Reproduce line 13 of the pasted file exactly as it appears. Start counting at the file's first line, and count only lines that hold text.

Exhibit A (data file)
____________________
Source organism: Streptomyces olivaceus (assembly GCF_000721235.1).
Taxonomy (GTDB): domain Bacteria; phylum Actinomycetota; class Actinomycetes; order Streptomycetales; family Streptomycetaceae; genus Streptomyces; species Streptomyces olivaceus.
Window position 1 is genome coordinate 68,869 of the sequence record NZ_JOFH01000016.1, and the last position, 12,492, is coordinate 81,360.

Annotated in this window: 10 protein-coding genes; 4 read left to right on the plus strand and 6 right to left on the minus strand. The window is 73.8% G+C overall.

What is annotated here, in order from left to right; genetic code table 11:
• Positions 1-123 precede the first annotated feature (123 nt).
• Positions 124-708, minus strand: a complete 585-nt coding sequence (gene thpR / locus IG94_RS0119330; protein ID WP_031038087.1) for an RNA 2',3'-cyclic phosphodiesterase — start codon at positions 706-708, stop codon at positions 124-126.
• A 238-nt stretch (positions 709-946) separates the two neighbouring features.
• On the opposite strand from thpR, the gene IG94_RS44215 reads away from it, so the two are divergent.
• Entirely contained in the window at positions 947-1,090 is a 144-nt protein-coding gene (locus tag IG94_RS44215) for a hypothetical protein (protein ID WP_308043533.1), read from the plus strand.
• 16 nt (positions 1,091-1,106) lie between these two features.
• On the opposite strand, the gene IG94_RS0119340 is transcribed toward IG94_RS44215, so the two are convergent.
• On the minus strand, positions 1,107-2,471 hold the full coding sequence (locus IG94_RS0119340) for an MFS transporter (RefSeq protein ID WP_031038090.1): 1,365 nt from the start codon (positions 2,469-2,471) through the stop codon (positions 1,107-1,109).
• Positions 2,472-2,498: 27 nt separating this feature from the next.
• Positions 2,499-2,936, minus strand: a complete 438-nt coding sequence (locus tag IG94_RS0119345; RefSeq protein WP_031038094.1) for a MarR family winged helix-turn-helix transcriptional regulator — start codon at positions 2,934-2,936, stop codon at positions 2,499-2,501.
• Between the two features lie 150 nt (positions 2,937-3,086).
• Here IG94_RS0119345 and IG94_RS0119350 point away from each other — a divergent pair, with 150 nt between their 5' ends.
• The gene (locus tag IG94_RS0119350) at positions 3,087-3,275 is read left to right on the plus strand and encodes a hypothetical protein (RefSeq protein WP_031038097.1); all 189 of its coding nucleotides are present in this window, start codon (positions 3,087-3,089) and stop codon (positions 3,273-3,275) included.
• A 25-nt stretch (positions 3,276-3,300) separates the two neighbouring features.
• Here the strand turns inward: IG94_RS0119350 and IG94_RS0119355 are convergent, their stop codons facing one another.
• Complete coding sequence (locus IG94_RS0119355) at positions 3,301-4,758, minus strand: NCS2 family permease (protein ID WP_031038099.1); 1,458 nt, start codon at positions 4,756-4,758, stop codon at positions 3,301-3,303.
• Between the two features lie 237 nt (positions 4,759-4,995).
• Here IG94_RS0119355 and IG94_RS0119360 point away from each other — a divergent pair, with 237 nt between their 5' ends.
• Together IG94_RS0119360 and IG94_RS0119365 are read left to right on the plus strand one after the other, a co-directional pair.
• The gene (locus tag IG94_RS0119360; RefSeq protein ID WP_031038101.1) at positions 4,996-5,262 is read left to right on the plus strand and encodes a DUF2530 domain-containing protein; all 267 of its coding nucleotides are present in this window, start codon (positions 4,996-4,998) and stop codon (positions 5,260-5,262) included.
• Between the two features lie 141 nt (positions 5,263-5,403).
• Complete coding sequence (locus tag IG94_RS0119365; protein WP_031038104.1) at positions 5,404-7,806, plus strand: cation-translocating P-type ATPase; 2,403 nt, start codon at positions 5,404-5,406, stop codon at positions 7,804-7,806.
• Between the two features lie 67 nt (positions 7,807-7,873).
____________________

• On the minus strand, positions 1,107-2,471 hold the full coding sequence (locus IG94_RS0119340) for an MFS transporter (RefSeq protein ID WP_031038090.1): 1,365 nt from the start codon (positions 2,469-2,471) through the stop codon (positions 1,107-1,109).